Riverside State Park

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No trip to Spokane is complete without a stop at Riverside State Park. Approximately nine miles from Spokane, Riverside provides recreational opportunities for almost every type of visitor. From mountain biking to horseback riding, rock climbing and hiking. Riverside has it all!

You can go as easy or hardcore as you like here. Fifty-five miles of trails will keep hikers and mountain bikers busy. The 40-mile, mixed-use Spokane River Centennial State Park Trail extends from the Idaho border to Nine Mile Recreation Area. Equestrians will find a horse-friendly campground, 25 miles of trails, obstacle course, and riding arena with a 60-foot round pen. Off-road vehicle drivers have 600 acres of special terrain. The Little Spokane River welcomes paddle-sports enthusiasts (inner tubes, bikes, and pets prohibited). Lake Spokane invites boaters, anglers, and water sports fans. And, for those who equate vacation with relaxation, day-use areas, picnic shelters, and three different campgrounds offer solid family and camp chair time.

In winter, Riverside is a prime recreation hub for snowshoeing, cross-country skiing, and snowmobiling.

Riverside has deep historical significance as a gathering place for Native American tribes and as a thriving fur trade hub. The Civilian Conservation Corps (CCC) built many of the park's structures during the Great Depression, which still stand today. The pedestrian suspension bridge at Bowl and Pitcher replaced a CCC bridge built in 1940.

Riverside is close to restaurants, shops, and coffee stops in Spokane. Indeed, Riverside has everything a traveler could want, except more vacation time.

Park features

Riverside State Park occupies 9,194 acres along the Spokane and Little Spokane rivers. With nearly 200,000 feet of shoreline, Riverside is home to Ponderosa pines, a lake, marshes, and a wide variety of wildlife.

Spokane House Interpretive Center in Nine Mile Falls explores the history of the early fur trade in the area and local Native American culture. The center is open Saturdays through Mondays from 10 a.m. to 4 p.m. May 1 through September 30, and by appointment year-round. 

Automated pay station: This park is equipped with four automated pay stations for visitors to purchase a one-day or annual Discover Pass.

  1. Activities
  2. Boating
  3. Camping
  4. Maps

ADA amenities/facilities

  • Campgrounds
  • Restrooms
  • Hiking trails

Use our interactive ADA recreation map to search for other state parks with ADA amenities and facilities 

Picnic & day-use facilities

Bowl and Pitcher offers two picnic shelters without electricity and 30 unsheltered picnic tables available first-come, first-served. The shelter closest to the main day-use parking lot has one picnic table and the shelter across the river has four picnic tables. The CCC Kitchen Shelter at the Bowl and Pitcher is reservable by calling (509) 327-2635. This log shelter accommodates a maximum of 60 people, includes electricity, a wood stove, sink, and six picnic tables.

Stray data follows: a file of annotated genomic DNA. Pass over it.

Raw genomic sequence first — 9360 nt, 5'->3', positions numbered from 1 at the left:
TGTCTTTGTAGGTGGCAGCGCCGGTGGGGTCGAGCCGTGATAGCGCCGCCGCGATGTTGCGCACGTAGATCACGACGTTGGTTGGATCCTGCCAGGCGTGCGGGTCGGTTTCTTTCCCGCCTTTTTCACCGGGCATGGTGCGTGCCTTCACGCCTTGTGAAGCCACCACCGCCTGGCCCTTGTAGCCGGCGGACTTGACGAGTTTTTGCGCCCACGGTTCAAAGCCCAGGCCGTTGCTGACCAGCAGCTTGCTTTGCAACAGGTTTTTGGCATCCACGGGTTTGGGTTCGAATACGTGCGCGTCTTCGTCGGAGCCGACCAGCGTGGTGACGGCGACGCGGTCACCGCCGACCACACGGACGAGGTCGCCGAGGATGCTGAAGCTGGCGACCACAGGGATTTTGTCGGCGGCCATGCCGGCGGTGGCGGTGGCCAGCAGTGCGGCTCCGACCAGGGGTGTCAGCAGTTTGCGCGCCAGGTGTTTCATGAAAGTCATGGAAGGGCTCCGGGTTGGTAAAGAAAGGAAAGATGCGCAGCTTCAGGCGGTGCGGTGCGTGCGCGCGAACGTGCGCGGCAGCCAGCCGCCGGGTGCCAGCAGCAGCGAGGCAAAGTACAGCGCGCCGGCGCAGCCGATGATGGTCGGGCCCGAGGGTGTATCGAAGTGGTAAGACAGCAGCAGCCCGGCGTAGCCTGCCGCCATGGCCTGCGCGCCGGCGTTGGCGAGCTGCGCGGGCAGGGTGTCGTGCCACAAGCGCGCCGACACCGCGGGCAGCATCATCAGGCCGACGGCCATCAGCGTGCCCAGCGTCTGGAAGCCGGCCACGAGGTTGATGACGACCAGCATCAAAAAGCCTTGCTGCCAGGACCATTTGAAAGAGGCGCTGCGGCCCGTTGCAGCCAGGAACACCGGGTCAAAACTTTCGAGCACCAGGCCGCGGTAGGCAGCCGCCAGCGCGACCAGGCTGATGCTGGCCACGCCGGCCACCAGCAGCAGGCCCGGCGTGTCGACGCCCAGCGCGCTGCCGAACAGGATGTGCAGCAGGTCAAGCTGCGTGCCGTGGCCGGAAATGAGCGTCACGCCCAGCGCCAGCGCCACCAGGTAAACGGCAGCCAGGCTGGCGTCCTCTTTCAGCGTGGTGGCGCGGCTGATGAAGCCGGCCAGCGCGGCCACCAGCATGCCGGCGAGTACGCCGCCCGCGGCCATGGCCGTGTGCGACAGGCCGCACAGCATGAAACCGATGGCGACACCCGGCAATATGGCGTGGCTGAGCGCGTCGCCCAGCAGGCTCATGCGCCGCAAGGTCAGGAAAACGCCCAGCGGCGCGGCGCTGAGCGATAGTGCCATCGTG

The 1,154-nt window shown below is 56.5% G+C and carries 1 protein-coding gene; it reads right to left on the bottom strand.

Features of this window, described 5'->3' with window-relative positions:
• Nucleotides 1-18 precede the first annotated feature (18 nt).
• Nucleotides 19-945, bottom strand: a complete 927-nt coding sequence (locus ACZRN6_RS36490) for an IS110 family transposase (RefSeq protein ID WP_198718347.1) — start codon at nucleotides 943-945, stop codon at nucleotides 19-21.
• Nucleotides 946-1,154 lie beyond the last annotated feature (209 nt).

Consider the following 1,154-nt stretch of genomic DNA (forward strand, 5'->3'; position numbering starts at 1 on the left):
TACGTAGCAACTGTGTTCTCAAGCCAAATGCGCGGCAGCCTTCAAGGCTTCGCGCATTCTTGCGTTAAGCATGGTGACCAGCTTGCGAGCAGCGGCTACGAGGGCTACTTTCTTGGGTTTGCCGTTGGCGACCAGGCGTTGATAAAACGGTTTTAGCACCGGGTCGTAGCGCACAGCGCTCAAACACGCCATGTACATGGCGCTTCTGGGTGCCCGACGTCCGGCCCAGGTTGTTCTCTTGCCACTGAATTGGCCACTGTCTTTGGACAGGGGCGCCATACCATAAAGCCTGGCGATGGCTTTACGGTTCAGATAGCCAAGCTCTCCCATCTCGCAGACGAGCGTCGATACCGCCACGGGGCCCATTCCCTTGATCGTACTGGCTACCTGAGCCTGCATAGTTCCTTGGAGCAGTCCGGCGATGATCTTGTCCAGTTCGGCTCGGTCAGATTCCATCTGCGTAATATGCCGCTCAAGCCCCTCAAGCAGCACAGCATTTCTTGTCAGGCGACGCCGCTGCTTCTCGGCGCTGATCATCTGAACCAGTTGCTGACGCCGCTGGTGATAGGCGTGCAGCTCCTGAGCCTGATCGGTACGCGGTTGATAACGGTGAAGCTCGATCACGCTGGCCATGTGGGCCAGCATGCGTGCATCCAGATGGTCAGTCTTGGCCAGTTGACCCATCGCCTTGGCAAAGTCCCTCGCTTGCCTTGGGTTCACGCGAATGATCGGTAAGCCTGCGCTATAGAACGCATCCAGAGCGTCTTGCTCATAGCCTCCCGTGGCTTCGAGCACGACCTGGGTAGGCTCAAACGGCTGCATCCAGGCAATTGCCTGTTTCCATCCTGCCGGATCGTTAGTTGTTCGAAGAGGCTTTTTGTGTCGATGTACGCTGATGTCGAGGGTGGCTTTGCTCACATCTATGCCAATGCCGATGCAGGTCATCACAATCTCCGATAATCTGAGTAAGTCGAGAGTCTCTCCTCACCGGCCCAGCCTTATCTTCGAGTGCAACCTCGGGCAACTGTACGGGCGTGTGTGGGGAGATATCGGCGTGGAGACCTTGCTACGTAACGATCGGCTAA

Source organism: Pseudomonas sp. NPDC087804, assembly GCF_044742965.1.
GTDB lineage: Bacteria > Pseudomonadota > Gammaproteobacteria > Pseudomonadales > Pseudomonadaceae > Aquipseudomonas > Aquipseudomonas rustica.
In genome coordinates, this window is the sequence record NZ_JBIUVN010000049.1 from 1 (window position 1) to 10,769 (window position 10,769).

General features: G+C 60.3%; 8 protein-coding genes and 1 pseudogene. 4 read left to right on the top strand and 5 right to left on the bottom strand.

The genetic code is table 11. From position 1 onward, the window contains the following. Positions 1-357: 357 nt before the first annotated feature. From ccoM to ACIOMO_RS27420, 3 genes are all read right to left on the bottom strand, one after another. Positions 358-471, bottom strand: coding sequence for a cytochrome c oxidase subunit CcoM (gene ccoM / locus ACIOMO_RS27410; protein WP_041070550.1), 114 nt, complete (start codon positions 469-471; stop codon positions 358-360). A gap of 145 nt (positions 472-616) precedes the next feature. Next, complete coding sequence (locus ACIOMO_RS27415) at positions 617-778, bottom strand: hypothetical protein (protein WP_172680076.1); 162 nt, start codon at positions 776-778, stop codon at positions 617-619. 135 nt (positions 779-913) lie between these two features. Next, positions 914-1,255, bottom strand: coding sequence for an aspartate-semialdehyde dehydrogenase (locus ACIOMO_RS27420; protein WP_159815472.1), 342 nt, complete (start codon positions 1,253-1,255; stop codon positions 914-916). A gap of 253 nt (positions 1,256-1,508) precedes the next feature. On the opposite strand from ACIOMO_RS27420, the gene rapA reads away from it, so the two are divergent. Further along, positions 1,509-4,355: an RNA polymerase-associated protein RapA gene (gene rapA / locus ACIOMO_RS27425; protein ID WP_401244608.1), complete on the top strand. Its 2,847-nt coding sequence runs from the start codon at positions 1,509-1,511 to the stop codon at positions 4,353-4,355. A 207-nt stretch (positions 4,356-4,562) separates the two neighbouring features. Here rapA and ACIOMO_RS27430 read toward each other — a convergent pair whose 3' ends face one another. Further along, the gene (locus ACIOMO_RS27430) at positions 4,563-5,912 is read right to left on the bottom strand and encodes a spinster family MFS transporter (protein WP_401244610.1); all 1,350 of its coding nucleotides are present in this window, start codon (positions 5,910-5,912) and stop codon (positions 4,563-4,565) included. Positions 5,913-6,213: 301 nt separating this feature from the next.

Nine Mile Recreation Area offers three kitchen shelters with water and electricity. Shelters are available on a first-come, first-serve basis.

The equestrian area features 500-acres with loop trails and 40 miles of linear trails for horseback riding. The arena is reservable from May 1 - October 15 for groups of 25 people or less. Reservations can be made here.



  • 55 miles of hiking trails
  • One mile of ADA-accessible hiking trail
  • 55 miles of bike trails
  • 25 miles of horse trails

Water activities & features

  • 120 feet of dock
  • Boating (motorized and nonmotorized)
  • Fishing (freshwater)
  • Swimming
  • Watercraft launches (3)
  • Waterskiing
  • White-water kayaking

Winter recreation

  • Cross-country skiing
  • Snowmobiling
  • Snowshoeing
  • Snow play

Other activities & features

  • Bird watching
  • Dump stations (2)
  • Interpretive activities
  • Interpretive center
  • Mountain biking
  • Off-road vehicle park
  • Rock climbing
  • Wildlife viewing


  • PNW Guided Trail Rides - If you are seeking a quiet and peaceful activity with some amazing scenery, consider a horseback trail ride.  One and two hour and half-day rides are offered at Riverside March through December. To learn more and reserve a time, visit their website or Facebook.

Interpretive opportunities

Self-guided interpretive trails are located at Spokane House, along Little Spokane River between Painted Rocks and Highway 291 trailheads, and at Deep Creek. 

A wayside exhibit at the site of Seven Mile Camp tells the story of the Civilian Conservation Corps and its role in building the park. Exhibits at Bowl and Pitcher explore the early history of the park as well as local tribal culture.

Additional information

  • The park provides a 600-acre off-road vehicle area for all-terrain vehicles. All-terrain vehicles are only permitted in the off-road vehicle area. View printable brochure here
  • Centennial Trail offers more than 40 miles for biking, hiking, and other recreation along Spokane River.
  • Indian Painted Rocks Trailhead, in the Little Spokane River Natural Area, contains a protected Native American pictograph area.
  • A recreational license is required for fishing and shellfish harvesting at Washington state parks. For regulations, fishing season information, or to purchase a recreational license, visit the Washington Department of Fish and Wildlife website.
  • Printable park brochure (PDF).